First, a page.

This review described the needs of preschool children by discussing how to strengthen their endurance, assess their problems, and intervene to help them avoid or overcome the negative consequences of disasters and terrorism. Intervention programs are also needed for refugees worldwide who require culture-sensitive professional support, and for victims of inner-city violence. The coordination of service providers during routine times may augment social capital and the resilience of communities at risk to face future challenges53.

This manuscript was supported by a grant from the Harris Family Foundation, Chicago, IL.

The authors conform that they have no conflicts of interest.

  1. Hamiel D, Wolmer L, Pardo-Aviv L, et al. Addressing the needs of preschool children in the context of disasters and terrorism: Clinical pictures and moderating factors. Curr Psychiatry Rep. 2017; 19: 38.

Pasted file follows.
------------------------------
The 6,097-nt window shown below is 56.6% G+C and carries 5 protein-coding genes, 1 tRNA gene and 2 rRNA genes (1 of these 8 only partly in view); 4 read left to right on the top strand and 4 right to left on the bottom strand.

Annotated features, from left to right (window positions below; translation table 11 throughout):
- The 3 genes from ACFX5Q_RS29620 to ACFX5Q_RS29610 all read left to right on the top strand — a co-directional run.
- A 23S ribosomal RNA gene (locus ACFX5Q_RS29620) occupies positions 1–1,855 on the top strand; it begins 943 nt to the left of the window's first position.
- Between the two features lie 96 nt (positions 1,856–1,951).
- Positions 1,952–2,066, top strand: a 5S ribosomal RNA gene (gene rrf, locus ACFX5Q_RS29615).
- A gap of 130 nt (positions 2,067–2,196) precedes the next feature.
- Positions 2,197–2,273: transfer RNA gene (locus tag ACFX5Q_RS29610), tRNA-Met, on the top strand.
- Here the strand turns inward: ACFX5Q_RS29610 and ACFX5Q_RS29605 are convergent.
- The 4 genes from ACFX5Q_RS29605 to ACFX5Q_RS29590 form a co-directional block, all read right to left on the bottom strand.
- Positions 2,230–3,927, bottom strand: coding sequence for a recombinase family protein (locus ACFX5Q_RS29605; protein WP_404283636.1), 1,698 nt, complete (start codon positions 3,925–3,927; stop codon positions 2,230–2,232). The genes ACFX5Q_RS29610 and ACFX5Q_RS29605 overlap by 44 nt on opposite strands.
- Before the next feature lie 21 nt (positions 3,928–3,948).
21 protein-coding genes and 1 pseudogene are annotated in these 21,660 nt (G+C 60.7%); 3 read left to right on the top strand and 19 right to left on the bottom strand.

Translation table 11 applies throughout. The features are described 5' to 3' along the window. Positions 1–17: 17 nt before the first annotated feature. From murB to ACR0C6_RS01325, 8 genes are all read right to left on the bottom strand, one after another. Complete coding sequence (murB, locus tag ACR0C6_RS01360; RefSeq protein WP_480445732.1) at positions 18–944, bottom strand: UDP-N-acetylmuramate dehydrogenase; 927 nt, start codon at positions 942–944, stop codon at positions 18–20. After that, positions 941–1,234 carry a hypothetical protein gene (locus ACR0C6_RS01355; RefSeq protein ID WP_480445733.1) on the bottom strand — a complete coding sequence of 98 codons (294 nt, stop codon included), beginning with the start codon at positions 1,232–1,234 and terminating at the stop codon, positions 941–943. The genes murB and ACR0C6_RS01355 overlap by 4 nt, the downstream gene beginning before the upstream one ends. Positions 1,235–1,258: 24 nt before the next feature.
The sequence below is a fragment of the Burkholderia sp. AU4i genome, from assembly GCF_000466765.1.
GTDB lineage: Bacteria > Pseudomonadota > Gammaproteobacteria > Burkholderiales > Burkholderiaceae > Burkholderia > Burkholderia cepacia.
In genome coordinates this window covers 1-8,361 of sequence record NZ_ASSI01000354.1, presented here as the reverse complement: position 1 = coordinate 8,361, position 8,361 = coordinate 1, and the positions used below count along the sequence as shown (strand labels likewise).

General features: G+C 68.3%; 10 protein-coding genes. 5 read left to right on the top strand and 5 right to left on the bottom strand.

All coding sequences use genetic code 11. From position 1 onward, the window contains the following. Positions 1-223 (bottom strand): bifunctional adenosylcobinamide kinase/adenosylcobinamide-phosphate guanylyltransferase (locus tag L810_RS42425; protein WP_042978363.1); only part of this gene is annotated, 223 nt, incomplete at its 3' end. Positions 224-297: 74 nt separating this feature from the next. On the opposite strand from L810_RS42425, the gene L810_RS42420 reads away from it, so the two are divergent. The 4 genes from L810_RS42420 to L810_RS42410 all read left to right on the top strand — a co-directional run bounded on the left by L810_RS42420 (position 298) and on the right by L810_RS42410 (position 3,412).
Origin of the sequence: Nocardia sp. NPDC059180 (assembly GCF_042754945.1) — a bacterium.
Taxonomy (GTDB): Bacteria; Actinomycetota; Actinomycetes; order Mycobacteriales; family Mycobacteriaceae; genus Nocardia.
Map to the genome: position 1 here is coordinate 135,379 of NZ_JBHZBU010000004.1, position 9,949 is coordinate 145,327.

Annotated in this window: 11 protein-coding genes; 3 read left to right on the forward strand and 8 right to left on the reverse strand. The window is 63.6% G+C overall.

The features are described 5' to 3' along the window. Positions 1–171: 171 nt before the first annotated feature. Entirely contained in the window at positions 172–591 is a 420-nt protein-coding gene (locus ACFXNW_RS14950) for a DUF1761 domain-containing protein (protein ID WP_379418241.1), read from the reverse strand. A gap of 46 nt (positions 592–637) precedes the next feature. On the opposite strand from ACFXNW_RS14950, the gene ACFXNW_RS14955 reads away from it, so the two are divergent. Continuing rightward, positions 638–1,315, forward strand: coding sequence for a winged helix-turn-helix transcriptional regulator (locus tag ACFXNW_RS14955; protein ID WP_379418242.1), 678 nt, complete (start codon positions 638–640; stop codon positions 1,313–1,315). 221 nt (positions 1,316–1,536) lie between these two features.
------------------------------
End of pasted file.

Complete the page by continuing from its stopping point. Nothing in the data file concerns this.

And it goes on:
2. Wolmer L, Hamiel D, Pardo-Aviv L, et al. Addressing the needs of preschool children in the context of disasters and terrorism: Assessment and interventions. Curr Psychiatry Rep. 2017; 19: 40.
  3. Bjorklund DF, Green BL. The adaptive nature of cognitive immaturity. Am Psychol, 1992; 47(1): 46-54.
  4. Lieberman AF, Knorr K. The impact of trauma: a developmental framework for infancy and early childhood. Pediatr Ann. 2007; 36(4): 209-15.‏
  5. American Psychiatric Association. Diagnostic and statistical manual of mental disorders (5th ed.). 2013.
  6. Wolmer L, Laor N, Gershon A, et al. The mother-child facing trauma: a developmental outlook. J Nerv Ment Dis. 2000; 188: 409-15.